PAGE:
So here goes: when I travel, I like to get to know local people if I can, to get a better idea of the culture, etc. When you don't speak the language, it limits who you can talk to, and I now know not to trust people here who speak English. A lesson hard learned. I was sitting by the lake on my first day and started talking to a very friendly guy. He ended up showing me around the city and joining me for a tour of the Temple of Literature. After spending several hours with him, I thought he seemed nice enough and agreed to go try some "local food" with him. Now, I will take the blame for this part - I initiated the food idea, but I was intending to get some noodles in the local market.
He instead took me to a nearby town, where I was shown a cage full of turtles and a bag full of cobras. Upstairs were huge jugs of snake wine - rice wine with whole cobras preserved in it. Supposed to be good for your health. They are awfully scary looking. We sat down and they brought us a bunch of little appetizers. Then up they came and put a flopping turtle on the ground for my new friend's approval. I was horrified but didn't want to offend him, so I didn't say anything (I know, but it's hard when you are trying to be polite in a foreign culture). After a little while they came up with grilled turtle pieces, and then three water bottles with dark liquid - one red, one green, and one gold. Turns out that the custom is to take the fresh turtle's blood and mix it with rice wine - the red drink - and also take the turtle's bile and mix that with rice wine - the green drink - and all this was accompanied by the third bottle, the snake wine I saw earlier.
Well, I managed to get down a little bit of the one with blood in it, but I think after seeing me turn green in the face at the thought of what I was doing, my host did not offer me the bile. The snake wine was somewhat sweet, but I kept thinking I must be getting poisoned or something. Anyway, this was followed by turtle stew made with the rest of the turtle, and then the usual tea. And here's the worst part - at the end of dinner, my new "friend" did not have enough money, and I was left to pay an enormous bill, which I'm sure he then went back and split with the restaurant later.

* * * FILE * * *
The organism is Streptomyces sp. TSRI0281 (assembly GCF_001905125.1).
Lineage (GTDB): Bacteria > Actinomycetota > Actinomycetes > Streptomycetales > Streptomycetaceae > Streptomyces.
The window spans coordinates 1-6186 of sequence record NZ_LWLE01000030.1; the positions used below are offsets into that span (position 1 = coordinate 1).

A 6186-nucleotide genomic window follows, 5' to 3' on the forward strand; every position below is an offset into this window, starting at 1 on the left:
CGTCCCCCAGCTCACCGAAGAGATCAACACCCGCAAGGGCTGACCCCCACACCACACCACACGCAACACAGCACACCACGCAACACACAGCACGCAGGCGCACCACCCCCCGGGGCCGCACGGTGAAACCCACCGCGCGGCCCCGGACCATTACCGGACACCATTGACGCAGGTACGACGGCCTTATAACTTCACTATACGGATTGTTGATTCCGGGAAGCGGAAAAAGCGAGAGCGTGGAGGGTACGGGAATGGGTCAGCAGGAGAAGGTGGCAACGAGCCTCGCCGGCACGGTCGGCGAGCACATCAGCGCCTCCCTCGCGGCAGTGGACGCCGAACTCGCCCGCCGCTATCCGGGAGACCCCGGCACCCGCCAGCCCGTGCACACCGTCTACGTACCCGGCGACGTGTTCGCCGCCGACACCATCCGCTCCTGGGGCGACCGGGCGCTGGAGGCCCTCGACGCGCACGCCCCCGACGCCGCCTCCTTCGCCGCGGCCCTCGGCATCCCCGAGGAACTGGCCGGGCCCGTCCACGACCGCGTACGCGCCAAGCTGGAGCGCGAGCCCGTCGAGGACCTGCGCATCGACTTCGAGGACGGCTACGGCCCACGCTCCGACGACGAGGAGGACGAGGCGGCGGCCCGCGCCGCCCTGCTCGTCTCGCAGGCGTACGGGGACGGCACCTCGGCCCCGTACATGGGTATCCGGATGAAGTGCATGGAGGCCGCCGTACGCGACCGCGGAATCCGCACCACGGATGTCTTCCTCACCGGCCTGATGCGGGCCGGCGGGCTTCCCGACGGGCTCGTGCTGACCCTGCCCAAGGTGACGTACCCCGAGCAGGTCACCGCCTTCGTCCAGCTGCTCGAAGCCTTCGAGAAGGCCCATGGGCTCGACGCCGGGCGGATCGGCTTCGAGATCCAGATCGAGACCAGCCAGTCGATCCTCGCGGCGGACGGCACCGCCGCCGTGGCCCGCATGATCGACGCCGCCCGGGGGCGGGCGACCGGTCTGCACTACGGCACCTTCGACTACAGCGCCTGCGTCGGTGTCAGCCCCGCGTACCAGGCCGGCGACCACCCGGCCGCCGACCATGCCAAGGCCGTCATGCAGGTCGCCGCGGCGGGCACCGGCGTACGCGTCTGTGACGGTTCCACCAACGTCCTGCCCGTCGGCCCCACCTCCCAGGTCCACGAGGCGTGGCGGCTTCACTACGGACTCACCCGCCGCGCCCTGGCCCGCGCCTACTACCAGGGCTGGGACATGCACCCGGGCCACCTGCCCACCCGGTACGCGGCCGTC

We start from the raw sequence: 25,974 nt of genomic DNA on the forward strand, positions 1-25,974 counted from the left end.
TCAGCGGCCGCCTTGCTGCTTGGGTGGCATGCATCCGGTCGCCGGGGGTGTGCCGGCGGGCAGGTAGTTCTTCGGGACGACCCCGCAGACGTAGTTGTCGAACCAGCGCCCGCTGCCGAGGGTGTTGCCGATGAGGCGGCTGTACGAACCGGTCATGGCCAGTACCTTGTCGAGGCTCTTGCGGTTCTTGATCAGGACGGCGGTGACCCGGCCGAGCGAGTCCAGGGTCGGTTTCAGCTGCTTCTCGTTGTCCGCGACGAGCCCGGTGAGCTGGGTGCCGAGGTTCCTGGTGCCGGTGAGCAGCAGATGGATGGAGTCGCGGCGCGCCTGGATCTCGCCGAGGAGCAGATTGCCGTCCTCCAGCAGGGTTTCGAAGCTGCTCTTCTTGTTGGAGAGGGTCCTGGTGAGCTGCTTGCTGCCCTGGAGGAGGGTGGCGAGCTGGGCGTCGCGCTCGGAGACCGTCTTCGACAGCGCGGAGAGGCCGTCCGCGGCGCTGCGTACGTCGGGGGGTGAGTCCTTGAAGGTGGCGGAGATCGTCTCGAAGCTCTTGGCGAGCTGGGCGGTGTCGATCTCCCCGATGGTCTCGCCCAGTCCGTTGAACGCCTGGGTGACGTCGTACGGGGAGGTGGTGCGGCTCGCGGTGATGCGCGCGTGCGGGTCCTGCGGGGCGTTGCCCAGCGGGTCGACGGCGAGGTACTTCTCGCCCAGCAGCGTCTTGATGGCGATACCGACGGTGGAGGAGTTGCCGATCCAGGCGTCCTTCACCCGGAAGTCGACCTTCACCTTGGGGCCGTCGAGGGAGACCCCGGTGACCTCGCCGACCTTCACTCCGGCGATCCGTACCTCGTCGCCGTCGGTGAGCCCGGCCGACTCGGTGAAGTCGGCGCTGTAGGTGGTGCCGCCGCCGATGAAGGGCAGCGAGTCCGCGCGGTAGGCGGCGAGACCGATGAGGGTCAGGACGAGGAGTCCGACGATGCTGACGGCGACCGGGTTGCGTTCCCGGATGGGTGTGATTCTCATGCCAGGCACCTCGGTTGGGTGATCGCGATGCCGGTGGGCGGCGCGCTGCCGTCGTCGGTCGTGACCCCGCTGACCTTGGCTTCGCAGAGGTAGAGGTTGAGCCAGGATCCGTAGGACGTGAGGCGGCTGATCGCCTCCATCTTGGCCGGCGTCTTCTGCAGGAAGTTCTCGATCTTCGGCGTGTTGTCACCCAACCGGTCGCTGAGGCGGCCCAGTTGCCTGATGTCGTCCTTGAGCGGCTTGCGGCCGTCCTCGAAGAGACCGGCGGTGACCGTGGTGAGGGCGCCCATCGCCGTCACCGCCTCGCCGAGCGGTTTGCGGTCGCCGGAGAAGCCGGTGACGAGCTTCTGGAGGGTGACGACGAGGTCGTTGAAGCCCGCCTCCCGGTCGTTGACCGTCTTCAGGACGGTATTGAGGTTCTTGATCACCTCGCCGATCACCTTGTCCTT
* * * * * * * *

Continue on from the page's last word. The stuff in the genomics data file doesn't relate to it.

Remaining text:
Apparently this is an extremely common scam - I've since heard from many people it's happened to - but I was unprepared, given that I've had great experiences doing the exact same thing in many other countries. It took me a long time to get over being angry about that one, but it was a good lesson to me about Vietnam. And at least I got a better story about it than most people, who just have a standard noodle dinner and then lose all their money. The dinner I had is one that is a "special occasion" meal and expensive enough that there is actually a small possibility that I wasn't scammed and indeed just had a very expensive dinner. But it was a very uniquely Vietnamese meal, and definitely makes for a funny, if slightly embarassing, story.
So anyway, the next day I determined to make a fresh start of it, after staying up all night feeling upset about the scamming and the turtle killing, and I got a tour to Halong Bay. This was beautiful - karst formations jutting out of the ocean and a lovely cave that is nicely illuminated. Unfortunately our guide spoke completely unintelligible English, and so half of us did not bring our cameras on the nicest hike with great views of the bay, since we all thought we were going kayaking. And when we did go kayaking later, something was up with the water or the boat and we all kept turning in circles.
However, the boat ride was very relaxing and we slept on the boat in the bay, which was really nice. The next day we spent the morning going back to town on the boat, with a short stop for swimming on the way. I wasn't feeling in the mood but decided to go in anyway, and after a few minutes I felt something bite my arm. As I was looking down trying to figure out what was going on, my legs were suddenly besieged by an army of something. I started yelling and swam as fast as I could out of the water, where they poured vinegar on my legs and I stood there in excruciating pain. I never even saw the jellyfish, but he managed to sting the backs of both of my legs pretty much all over, so he must have been humongous. To top it all off, the crew told me I couldn't lie down because we had already "checked out" so I had to lie on the wood floor for the next two hours while I was in the most pain. The pain didn't subside for about two days, and I still have huge red marks on me.